Dani Davis

Arts advocates were in Lansing this week, but not to protest Governor Rick Snyder’s budget proposal. They were there to talk about how the arts can help re-invent Michigan.

Ken Fisher is president of the University Musical Society. He says he has faith in Governor Snyder's commitment to the arts:

"He supported music and culture in Ann Arbor, he’s got kids that play the trumpet, and I just hope he’ll see the opportunity that the arts have to really be a partner to his plan."

Snyder’s budget proposal calls for no cuts to current state arts funding.

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Artprize 2011
5:14 pm
Mon March 14, 2011

ArtPrize hopes to attract more performance art in 2011 contest

ArtPrize founder Rick DeVos hopes having St. Cecilia Music Hall as a venue will attract more musicians to consider entering.
Lindsey Smith Michigan Radio

Business owners who want to serve as a venue for ArtPrize this fall can now begin registering. The winner of the art competition is decided by the voting public who visit the event in downtown Grand Rapids. The top prize is $250,000.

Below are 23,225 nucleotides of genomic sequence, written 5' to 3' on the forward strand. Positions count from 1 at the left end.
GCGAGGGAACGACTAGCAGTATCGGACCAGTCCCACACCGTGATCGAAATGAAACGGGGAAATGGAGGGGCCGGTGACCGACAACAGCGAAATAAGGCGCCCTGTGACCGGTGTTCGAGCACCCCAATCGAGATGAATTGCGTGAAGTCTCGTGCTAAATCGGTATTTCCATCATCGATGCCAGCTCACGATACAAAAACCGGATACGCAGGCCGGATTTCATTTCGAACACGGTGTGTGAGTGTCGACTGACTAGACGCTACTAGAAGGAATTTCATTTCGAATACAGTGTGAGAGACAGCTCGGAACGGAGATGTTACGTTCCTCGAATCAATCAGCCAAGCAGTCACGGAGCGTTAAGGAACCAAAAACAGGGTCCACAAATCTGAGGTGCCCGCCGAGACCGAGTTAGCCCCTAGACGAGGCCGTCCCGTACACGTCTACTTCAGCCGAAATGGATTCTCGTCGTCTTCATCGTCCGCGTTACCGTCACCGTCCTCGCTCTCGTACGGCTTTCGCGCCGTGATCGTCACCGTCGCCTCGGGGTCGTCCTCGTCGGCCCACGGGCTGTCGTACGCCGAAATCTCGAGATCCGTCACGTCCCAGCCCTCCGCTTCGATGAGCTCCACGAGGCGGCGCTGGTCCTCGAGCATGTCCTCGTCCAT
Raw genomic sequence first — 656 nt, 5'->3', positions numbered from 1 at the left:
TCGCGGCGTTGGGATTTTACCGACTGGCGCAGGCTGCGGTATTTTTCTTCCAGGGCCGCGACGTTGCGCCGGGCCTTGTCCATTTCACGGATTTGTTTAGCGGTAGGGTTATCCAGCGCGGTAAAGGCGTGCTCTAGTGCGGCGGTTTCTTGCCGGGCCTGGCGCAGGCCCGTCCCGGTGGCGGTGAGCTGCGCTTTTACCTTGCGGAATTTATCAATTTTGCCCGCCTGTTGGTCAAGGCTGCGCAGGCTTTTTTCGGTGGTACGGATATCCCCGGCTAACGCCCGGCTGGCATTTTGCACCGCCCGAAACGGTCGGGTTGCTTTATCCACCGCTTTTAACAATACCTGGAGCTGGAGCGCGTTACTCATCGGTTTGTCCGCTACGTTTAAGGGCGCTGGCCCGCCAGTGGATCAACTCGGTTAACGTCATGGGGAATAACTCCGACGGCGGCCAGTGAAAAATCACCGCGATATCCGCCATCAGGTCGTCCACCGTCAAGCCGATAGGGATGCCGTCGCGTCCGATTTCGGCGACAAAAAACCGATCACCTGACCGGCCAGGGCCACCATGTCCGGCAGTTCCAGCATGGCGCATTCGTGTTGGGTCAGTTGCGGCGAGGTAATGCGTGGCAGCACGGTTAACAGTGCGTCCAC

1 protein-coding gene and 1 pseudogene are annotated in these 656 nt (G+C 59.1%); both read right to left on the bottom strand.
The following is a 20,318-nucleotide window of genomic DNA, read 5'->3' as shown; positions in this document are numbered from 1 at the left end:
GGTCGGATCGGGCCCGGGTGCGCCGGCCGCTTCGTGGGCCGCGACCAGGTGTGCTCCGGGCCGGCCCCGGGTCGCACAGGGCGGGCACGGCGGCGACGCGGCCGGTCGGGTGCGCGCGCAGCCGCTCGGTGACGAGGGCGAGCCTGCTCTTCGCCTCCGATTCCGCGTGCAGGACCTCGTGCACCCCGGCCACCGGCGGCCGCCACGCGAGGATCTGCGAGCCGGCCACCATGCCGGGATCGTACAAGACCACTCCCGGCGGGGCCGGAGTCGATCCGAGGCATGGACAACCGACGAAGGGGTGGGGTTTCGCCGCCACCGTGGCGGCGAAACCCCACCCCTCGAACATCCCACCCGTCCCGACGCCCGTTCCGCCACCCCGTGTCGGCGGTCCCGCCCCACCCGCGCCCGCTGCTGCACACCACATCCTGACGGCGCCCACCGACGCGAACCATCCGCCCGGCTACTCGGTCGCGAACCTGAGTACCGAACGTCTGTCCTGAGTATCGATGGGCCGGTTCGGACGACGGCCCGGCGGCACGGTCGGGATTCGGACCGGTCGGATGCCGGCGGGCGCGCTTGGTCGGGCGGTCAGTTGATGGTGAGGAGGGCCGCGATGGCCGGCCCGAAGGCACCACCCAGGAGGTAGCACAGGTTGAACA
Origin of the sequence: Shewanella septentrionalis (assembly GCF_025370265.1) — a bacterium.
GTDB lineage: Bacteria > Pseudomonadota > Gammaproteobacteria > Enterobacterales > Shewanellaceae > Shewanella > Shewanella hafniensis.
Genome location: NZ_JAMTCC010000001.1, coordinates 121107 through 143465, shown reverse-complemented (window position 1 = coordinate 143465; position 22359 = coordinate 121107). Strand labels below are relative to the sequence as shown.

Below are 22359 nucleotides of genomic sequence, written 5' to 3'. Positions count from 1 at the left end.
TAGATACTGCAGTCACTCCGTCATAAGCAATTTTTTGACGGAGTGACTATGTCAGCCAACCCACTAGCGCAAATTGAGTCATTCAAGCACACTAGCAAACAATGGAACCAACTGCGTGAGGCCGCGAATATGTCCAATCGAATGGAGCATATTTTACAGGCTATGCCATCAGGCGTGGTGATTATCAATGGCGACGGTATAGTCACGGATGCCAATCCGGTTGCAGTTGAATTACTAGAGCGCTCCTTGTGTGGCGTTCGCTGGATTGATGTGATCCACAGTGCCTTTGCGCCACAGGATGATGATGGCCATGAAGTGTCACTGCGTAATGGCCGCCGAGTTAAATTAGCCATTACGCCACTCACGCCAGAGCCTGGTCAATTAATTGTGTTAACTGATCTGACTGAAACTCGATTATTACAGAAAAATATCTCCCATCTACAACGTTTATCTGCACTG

ArtPrize founder Rick DeVos says this year they’re opening the historic St. Cecilia Music Center to host more than two dozen performance pieces. They’re hoping to attract more musicians and dancers to enter the contest.

“ArtPrize has already been open to all these things. The difference is with St. Cecilia coming on we’re being a little more intentional about trying to create a very specific space for it and draw more attention to it.”

St. Cecilia Music Hall opened its doors in 1894. The classically styled gold trimmed music hall will welcome all sorts of performances during ArtPrize this year. The music hall will have listening stations to hear the contestants – in addition to the live performances.

“There have been dances and performance art pieces that have been a part of ArtPrize the first two years. And we see that continuing. We just wanted to continue to press the envelope.”

Artists can begin registering in four weeks. ArtPrize runs from late September through early October.

Arts/Culture
10:14 am
Mon March 14, 2011

AnnArbor.com lays off 14 employees

AnnArbor.com replaced the 174-year old daily Ann Arbor News in 2009
Jennifer Guerra Michigan Radio

Update March 14th, 10:14 a.m.

Tony Dearing is AnnArbor.com's chief content officer. He posted a comment over the weekend on AnnArbor.com about the layoffs. Here's what he wrote: